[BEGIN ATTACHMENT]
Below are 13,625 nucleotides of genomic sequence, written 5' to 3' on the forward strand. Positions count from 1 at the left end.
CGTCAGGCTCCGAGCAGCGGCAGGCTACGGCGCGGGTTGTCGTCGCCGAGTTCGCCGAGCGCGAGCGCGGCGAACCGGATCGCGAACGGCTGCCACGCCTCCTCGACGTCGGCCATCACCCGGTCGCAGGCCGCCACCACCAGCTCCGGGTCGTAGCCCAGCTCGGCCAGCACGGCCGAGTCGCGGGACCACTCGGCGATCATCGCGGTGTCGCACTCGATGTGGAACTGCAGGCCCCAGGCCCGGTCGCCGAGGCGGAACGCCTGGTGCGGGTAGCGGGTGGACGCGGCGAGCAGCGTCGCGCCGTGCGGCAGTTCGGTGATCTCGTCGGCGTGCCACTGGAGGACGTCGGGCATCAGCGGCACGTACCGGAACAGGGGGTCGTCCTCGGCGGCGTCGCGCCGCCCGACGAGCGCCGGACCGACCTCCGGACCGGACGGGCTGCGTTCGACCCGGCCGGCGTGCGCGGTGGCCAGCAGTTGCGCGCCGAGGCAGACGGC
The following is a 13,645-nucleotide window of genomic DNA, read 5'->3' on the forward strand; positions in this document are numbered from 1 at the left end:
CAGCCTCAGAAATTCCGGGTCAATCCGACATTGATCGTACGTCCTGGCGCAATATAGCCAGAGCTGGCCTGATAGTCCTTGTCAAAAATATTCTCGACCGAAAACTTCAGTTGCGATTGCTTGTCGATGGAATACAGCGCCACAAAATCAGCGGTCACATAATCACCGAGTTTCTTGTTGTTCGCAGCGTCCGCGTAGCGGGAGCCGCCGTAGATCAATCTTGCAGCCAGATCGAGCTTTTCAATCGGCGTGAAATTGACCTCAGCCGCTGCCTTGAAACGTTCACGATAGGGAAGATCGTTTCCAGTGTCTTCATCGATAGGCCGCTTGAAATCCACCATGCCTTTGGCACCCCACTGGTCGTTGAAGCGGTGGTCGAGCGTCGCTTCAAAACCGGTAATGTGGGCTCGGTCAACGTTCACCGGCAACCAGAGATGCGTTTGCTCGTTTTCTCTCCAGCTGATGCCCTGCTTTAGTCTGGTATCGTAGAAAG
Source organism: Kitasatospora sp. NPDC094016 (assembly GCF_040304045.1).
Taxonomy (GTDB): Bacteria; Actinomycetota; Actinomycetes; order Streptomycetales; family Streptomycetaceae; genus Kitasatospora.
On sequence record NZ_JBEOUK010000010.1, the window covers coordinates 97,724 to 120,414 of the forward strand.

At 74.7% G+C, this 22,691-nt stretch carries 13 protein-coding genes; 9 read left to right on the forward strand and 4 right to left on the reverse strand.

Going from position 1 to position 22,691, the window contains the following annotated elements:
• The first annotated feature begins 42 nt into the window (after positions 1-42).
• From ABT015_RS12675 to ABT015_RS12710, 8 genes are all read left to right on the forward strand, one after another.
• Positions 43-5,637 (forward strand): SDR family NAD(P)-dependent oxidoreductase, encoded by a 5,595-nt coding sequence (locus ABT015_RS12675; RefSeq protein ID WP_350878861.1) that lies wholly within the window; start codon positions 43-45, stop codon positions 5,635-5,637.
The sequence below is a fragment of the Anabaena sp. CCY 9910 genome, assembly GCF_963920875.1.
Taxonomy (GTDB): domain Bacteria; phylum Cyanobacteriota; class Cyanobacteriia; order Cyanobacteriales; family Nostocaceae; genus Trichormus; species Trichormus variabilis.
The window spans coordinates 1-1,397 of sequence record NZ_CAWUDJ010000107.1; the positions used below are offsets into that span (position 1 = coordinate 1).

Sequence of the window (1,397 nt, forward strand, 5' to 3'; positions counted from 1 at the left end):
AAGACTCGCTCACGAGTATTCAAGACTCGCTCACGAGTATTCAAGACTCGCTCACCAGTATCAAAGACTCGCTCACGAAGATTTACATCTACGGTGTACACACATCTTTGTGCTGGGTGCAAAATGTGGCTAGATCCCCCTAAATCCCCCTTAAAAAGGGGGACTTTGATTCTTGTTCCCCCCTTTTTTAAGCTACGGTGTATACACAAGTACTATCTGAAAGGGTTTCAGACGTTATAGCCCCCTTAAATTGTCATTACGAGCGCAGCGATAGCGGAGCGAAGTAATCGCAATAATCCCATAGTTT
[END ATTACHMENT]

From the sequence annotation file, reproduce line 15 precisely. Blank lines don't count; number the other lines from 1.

The window spans coordinates 1-1,397 of sequence record NZ_CAWUDJ010000107.1; the positions used below are offsets into that span (position 1 = coordinate 1).